We regularly receive questions from overseas clients about their local intellectual property (IP) rights.  In fact, we are currently assisting a European manufacturer claw back trade mark rights in New Zealand.  In this case, a manufacturer filed its trade mark in New Zealand and a...

Trade mark legislation in both Australia and New Zealand allows for the removal of a registration if the subject trade mark has not been used within a continuous period of three years. This article serves as a reminder to periodically review use of Australian and New...

There are so many things to consider when launching a new business, product or service. Choosing a trade mark can be a very exciting step, but it is important to get it right from the outset. Firstly, you could put together a list of potential marks...

Applicants should seek registration of their trade mark at the earliest opportunity, particularly as the timeframe for examination increases. At the time of writing, IP Australia is taking an average of six months to examine trade mark applications which are filed in the normal course.  This...

[caption id="attachment_19797" align="alignleft" width="300"] By Geraldine Rimmer - Trade Marks Attorney[/caption] Since the Australian launch of Amazon last year, the Trade Marks Department at MBIP have experienced an increase in client enquiries about how to protect their trade marks when selling on Amazon.  The challenges of...

The Paris Convention has nothing to do with wine, cheese or even prisoners of war.  It's about protecting intellectual property in foreign countries. For Australians, the Paris Convention means that it is possible to apply for registration of your trade mark overseas after the first application (usually...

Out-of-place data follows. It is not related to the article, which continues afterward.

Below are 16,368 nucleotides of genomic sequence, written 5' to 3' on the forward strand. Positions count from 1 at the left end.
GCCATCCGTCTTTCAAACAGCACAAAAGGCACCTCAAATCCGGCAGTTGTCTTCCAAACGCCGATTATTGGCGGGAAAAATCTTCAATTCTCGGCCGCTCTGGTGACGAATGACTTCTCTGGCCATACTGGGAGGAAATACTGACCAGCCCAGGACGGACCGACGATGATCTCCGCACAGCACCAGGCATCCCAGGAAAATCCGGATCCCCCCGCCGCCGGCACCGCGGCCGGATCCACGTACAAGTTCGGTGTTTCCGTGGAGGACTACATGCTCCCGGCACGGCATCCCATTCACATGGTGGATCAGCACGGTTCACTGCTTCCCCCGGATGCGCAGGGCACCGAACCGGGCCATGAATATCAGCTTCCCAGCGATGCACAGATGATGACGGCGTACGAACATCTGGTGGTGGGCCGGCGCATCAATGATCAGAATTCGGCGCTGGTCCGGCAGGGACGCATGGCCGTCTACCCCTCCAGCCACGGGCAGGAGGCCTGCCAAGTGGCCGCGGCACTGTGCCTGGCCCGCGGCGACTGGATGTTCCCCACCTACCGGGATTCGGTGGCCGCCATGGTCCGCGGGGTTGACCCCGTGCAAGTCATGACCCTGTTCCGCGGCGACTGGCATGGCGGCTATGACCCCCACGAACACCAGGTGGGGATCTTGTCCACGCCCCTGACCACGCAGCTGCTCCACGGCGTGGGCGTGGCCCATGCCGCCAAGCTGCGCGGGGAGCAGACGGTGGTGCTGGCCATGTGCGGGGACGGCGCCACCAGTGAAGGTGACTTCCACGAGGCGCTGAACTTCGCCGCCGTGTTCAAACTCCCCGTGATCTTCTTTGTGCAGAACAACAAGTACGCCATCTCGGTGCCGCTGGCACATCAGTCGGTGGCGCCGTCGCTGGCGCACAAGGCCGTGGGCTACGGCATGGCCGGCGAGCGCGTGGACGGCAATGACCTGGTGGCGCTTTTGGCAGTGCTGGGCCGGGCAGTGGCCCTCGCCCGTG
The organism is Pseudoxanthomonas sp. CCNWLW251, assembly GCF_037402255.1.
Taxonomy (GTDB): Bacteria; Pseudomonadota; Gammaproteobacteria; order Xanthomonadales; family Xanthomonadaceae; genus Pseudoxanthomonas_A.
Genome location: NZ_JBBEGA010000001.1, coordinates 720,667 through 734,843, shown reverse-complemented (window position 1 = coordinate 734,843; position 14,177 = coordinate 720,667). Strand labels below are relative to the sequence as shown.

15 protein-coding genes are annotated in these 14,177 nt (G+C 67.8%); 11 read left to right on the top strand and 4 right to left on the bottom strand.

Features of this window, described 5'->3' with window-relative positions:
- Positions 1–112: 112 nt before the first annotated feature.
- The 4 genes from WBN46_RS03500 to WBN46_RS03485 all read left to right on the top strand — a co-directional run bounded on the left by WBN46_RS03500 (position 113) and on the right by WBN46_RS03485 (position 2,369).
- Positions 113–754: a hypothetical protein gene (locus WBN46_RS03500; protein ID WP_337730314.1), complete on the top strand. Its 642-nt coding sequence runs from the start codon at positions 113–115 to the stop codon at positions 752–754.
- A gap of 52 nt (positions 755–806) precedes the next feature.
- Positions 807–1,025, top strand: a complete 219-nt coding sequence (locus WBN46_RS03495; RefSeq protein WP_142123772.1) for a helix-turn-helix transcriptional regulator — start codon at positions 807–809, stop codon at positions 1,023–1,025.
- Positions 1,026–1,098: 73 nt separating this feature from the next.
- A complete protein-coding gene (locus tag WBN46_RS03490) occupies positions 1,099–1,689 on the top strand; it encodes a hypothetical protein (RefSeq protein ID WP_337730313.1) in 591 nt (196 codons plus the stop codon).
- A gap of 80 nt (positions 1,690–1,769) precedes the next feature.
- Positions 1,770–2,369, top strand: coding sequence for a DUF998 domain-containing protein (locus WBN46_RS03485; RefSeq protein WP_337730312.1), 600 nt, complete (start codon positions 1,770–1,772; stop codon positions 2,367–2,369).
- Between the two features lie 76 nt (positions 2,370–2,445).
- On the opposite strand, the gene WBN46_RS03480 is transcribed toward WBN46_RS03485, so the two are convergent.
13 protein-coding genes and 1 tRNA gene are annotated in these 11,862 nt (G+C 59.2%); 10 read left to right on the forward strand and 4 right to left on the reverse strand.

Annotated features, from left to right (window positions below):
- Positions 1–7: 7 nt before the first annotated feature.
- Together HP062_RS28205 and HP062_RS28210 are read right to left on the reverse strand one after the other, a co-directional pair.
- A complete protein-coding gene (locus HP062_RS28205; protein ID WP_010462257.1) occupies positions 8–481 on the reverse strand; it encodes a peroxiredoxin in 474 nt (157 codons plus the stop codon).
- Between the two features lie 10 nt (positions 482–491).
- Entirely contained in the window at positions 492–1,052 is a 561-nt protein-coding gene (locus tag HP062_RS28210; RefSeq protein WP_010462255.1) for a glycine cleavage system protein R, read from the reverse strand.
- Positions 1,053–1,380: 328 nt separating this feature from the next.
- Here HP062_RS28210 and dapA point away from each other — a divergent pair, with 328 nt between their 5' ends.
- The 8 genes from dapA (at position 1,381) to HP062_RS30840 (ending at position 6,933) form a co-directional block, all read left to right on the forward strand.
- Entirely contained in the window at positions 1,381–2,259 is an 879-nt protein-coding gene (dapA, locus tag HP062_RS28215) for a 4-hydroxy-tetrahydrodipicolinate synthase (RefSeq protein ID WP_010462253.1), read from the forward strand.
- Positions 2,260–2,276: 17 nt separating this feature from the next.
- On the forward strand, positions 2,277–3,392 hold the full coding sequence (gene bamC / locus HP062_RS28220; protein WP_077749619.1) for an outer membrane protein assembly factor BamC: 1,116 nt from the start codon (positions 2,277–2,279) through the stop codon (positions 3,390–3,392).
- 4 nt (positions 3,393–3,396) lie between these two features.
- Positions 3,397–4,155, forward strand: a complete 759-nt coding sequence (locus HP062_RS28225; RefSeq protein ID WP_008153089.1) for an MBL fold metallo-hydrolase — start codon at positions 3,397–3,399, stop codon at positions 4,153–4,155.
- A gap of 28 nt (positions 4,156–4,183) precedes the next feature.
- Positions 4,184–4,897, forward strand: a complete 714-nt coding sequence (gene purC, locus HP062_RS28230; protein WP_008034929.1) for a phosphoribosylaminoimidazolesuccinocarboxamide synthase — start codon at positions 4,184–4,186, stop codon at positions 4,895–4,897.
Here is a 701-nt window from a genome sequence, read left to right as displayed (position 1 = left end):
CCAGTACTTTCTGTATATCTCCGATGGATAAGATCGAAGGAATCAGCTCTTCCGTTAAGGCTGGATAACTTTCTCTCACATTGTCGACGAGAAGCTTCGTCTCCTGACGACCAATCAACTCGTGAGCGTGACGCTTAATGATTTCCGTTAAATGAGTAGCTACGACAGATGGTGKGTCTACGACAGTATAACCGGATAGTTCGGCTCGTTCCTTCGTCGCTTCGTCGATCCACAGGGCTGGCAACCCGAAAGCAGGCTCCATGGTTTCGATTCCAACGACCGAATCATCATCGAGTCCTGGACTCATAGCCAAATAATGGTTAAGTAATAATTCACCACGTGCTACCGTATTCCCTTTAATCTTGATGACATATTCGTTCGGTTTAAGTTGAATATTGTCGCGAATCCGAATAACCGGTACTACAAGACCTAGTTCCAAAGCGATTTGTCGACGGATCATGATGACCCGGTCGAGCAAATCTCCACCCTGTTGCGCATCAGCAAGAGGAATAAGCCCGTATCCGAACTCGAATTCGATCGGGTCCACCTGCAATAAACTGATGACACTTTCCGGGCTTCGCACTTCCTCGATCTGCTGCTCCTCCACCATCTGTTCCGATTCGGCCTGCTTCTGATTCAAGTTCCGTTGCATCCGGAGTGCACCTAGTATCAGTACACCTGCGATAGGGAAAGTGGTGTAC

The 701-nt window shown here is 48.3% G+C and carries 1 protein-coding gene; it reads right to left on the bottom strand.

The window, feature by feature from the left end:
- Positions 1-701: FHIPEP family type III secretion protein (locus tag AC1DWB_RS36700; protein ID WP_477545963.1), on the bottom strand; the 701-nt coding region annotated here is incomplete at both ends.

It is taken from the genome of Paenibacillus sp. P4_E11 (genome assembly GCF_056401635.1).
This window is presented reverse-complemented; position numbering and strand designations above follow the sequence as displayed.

Australians are becoming increasingly sophisticated about intellectual property.  It's great to see traders registering their business names (because the government says they have to) and registering those business names as trade marks (because that's the only way they have proprietary rights to the business name). The...

Assuming that you've thought of something that's new and inventive, do you have actually have an "invention" or is it rather the case that you merely have "a new idea"? Although an invention may be very broadly claimed in a patent, it remains the case that patents...

Obtaining trade mark protection in some of Australia’s closest neighbours can be less than straight forward. It's a strange fact that the only way to protect your trade mark in many Pacific island nations is to register your trade mark somewhere else.  The table at the bottom of this post sets out options for a number of Pacific Island Nations. For example, it's not possible to register your trade mark in the Soloman Islands if you first have not registered your trade mark in the United Kingdom. Similarly, Fiji trade mark law makes provision for “re-registration” of a registered United Kingdom trade mark.
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